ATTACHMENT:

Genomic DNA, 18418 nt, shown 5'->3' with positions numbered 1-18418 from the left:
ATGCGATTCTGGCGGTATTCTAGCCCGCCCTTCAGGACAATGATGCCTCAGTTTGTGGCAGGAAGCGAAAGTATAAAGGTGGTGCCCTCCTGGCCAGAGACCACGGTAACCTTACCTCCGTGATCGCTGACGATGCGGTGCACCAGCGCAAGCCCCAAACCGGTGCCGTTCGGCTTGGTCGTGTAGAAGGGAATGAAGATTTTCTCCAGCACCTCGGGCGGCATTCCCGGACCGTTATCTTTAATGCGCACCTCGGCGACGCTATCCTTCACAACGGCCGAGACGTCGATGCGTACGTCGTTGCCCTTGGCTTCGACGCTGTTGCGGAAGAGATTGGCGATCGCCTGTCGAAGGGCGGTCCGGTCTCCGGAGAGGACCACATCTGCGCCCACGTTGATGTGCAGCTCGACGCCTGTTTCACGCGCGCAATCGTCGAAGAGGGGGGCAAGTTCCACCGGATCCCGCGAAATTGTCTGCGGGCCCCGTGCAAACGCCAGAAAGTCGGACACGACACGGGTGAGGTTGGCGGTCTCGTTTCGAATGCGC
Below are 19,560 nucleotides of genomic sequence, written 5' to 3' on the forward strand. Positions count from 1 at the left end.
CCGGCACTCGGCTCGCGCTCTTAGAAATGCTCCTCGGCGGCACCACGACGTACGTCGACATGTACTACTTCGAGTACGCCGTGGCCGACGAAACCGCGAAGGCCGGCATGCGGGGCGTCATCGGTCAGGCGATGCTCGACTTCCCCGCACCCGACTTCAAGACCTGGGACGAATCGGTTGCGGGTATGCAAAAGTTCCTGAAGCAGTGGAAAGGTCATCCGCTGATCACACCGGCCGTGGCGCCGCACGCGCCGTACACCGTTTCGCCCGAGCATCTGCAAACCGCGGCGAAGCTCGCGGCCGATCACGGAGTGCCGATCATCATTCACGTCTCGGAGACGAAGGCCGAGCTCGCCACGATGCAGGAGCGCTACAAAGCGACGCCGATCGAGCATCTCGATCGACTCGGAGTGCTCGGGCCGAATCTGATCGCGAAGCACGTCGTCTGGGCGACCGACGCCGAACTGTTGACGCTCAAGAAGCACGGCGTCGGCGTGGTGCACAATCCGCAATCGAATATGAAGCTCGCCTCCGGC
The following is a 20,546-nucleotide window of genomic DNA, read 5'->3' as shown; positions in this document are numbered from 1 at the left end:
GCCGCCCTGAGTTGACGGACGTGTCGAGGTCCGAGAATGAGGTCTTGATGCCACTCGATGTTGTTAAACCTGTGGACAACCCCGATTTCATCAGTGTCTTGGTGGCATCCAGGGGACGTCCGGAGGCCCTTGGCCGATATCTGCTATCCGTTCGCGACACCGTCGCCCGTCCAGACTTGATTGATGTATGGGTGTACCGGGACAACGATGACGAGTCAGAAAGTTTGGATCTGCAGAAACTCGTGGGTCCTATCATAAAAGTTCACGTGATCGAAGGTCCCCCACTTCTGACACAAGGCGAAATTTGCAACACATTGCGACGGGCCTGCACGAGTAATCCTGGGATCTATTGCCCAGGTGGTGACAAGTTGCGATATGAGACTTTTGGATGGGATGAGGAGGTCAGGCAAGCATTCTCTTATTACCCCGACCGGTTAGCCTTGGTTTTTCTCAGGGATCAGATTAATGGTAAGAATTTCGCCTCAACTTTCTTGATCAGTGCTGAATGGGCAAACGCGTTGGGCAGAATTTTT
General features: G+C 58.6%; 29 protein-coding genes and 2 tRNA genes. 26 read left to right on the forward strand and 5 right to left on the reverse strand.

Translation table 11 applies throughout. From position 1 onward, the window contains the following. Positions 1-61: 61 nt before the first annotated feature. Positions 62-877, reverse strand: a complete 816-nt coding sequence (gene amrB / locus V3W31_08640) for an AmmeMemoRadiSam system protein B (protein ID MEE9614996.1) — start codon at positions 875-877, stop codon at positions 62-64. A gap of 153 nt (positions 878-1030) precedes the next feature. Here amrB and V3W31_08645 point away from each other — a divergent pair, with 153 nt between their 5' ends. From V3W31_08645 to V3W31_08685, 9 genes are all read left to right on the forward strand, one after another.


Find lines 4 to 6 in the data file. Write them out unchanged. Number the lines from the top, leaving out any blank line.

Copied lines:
CCGGCACTCGGCTCGCGCTCTTAGAAATGCTCCTCGGCGGCACCACGACGTACGTCGACATGTACTACTTCGAGTACGCCGTGGCCGACGAAACCGCGAAGGCCGGCATGCGGGGCGTCATCGGTCAGGCGATGCTCGACTTCCCCGCACCCGACTTCAAGACCTGGGACGAATCGGTTGCGGGTATGCAAAAGTTCCTGAAGCAGTGGAAAGGTCATCCGCTGATCACACCGGCCGTGGCGCCGCACGCGCCGTACACCGTTTCGCCCGAGCATCTGCAAACCGCGGCGAAGCTCGCGGCCGATCACGGAGTGCCGATCATCATTCACGTCTCGGAGACGAAGGCCGAGCTCGCCACGATGCAGGAGCGCTACAAAGCGACGCCGATCGAGCATCTCGATCGACTCGGAGTGCTCGGGCCGAATCTGATCGCGAAGCACGTCGTCTGGGCGACCGACGCCGAACTGTTGACGCTCAAGAAGCACGGCGTCGGCGTGGTGCACAATCCGCAATCGAATATGAAGCTCGCCTCCGGC
The following is a 20,546-nucleotide window of genomic DNA, read 5'->3' as shown; positions in this document are numbered from 1 at the left end:
GCCGCCCTGAGTTGACGGACGTGTCGAGGTCCGAGAATGAGGTCTTGATGCCACTCGATGTTGTTAAACCTGTGGACAACCCCGATTTCATCAGTGTCTTGGTGGCATCCAGGGGACGTCCGGAGGCCCTTGGCCGATATCTGCTATCCGTTCGCGACACCGTCGCCCGTCCAGACTTGATTGATGTATGGGTGTACCGGGACAACGATGACGAGTCAGAAAGTTTGGATCTGCAGAAACTCGTGGGTCCTATCATAAAAGTTCACGTGATCGAAGGTCCCCCACTTCTGACACAAGGCGAAATTTGCAACACATTGCGACGGGCCTGCACGAGTAATCCTGGGATCTATTGCCCAGGTGGTGACAAGTTGCGATATGAGACTTTTGGATGGGATGAGGAGGTCAGGCAAGCATTCTCTTATTACCCCGACCGGTTAGCCTTGGTTTTTCTCAGGGATCAGATTAATGGTAAGAATTTCGCCTCAACTTTCTTGATCAGTGCTGAATGGGCAAACGCGTTGGGCAGAATTTTT